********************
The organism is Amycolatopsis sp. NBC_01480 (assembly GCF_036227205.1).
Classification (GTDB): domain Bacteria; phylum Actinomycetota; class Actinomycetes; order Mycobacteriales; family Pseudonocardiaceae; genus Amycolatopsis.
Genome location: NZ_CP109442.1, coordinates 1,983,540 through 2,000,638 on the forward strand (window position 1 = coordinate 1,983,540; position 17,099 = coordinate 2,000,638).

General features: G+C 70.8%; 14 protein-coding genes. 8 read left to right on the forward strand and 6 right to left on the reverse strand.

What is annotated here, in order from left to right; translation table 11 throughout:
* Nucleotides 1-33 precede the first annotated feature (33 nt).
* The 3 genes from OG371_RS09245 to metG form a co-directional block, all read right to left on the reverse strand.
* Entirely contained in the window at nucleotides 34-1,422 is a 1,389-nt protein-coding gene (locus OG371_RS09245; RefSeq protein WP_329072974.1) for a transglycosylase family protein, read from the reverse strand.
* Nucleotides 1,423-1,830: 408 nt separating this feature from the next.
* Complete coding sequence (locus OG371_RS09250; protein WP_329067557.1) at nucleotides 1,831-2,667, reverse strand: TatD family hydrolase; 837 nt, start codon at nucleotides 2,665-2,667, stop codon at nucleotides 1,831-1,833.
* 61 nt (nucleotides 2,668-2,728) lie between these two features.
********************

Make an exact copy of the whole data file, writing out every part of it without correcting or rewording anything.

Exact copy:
The organism is Amycolatopsis sp. NBC_01480 (assembly GCF_036227205.1).
Classification (GTDB): domain Bacteria; phylum Actinomycetota; class Actinomycetes; order Mycobacteriales; family Pseudonocardiaceae; genus Amycolatopsis.
Genome location: NZ_CP109442.1, coordinates 1,983,540 through 2,000,638 on the forward strand (window position 1 = coordinate 1,983,540; position 17,099 = coordinate 2,000,638).

General features: G+C 70.8%; 14 protein-coding genes. 8 read left to right on the forward strand and 6 right to left on the reverse strand.

What is annotated here, in order from left to right; translation table 11 throughout:
* Nucleotides 1-33 precede the first annotated feature (33 nt).
* The 3 genes from OG371_RS09245 to metG form a co-directional block, all read right to left on the reverse strand.
* Entirely contained in the window at nucleotides 34-1,422 is a 1,389-nt protein-coding gene (locus OG371_RS09245; RefSeq protein WP_329072974.1) for a transglycosylase family protein, read from the reverse strand.
* Nucleotides 1,423-1,830: 408 nt separating this feature from the next.
* Complete coding sequence (locus OG371_RS09250; protein WP_329067557.1) at nucleotides 1,831-2,667, reverse strand: TatD family hydrolase; 837 nt, start codon at nucleotides 2,665-2,667, stop codon at nucleotides 1,831-1,833.
* 61 nt (nucleotides 2,668-2,728) lie between these two features.